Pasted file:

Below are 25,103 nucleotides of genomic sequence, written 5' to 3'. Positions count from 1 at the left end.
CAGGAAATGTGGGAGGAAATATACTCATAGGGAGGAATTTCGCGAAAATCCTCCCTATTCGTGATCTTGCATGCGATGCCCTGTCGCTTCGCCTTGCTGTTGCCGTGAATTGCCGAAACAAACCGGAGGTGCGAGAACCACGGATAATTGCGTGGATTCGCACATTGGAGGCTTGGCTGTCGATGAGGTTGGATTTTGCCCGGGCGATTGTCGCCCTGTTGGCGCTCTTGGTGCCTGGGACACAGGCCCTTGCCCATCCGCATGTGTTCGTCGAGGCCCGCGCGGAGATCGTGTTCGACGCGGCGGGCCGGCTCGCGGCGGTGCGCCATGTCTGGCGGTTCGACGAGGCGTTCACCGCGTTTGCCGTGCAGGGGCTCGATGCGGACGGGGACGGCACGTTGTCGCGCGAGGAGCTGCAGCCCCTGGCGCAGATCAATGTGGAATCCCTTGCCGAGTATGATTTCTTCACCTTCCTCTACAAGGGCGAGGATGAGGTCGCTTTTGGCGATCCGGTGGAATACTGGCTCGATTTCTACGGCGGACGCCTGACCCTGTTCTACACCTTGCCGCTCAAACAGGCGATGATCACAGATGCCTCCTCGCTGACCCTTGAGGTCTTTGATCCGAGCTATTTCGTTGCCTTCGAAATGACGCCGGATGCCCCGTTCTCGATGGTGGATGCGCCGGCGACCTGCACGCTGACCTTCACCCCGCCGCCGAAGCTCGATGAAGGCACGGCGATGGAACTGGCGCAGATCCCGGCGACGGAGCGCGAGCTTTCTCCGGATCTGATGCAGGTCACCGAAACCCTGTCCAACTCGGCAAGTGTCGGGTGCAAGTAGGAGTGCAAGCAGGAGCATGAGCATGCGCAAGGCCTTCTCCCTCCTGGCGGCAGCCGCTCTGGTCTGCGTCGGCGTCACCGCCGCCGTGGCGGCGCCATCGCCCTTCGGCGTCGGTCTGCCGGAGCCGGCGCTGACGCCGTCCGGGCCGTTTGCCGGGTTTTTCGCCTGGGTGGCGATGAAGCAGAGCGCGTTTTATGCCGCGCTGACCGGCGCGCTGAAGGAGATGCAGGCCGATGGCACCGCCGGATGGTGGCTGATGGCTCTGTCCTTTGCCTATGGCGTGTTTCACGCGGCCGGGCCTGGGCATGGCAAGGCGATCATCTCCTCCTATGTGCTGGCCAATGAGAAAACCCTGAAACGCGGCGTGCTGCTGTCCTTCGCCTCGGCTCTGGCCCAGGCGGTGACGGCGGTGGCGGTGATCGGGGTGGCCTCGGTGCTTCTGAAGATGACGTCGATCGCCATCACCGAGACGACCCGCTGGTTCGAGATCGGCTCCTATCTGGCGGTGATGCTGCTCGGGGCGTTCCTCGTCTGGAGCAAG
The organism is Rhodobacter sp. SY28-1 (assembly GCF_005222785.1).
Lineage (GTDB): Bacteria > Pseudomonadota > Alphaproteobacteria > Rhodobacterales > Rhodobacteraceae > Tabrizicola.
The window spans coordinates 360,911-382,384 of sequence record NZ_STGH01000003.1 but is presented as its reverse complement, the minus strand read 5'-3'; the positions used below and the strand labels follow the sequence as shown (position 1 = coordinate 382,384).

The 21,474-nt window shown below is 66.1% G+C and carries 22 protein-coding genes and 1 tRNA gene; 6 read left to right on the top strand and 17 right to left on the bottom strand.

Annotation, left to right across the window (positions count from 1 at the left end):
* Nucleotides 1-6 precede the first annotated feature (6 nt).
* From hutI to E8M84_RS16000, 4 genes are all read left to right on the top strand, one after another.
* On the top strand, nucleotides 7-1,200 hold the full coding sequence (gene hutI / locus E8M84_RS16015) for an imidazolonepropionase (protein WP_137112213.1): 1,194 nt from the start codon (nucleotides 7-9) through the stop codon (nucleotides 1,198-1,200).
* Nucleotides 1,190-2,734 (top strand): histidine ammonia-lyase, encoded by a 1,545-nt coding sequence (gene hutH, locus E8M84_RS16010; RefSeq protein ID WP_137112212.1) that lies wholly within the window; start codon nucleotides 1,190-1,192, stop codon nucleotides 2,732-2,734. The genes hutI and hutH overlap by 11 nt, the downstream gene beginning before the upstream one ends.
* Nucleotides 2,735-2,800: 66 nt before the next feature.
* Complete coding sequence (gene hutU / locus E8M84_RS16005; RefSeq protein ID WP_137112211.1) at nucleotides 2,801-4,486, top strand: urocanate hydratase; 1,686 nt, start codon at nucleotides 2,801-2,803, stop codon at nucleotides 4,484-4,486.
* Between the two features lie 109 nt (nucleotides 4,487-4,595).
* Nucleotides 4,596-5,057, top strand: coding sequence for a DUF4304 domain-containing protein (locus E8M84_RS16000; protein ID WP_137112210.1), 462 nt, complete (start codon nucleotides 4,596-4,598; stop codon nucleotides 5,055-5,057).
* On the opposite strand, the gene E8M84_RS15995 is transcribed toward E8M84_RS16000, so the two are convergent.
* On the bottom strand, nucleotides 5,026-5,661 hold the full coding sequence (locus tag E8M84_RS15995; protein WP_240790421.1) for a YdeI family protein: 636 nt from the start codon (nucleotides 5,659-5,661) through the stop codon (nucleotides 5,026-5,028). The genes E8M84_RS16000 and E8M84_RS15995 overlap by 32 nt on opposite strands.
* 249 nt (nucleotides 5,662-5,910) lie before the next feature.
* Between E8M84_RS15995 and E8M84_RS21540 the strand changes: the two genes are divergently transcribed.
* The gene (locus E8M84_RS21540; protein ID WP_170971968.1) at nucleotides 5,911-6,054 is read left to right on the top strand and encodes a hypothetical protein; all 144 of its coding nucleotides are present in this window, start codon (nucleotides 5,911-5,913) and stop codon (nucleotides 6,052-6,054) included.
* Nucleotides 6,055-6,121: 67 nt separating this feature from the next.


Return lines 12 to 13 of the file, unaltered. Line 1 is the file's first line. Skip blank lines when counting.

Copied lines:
* Nucleotides 2,735-2,800: 66 nt before the next feature.
* Complete coding sequence (gene hutU / locus E8M84_RS16005; RefSeq protein ID WP_137112211.1) at nucleotides 2,801-4,486, top strand: urocanate hydratase; 1,686 nt, start codon at nucleotides 2,801-2,803, stop codon at nucleotides 4,484-4,486.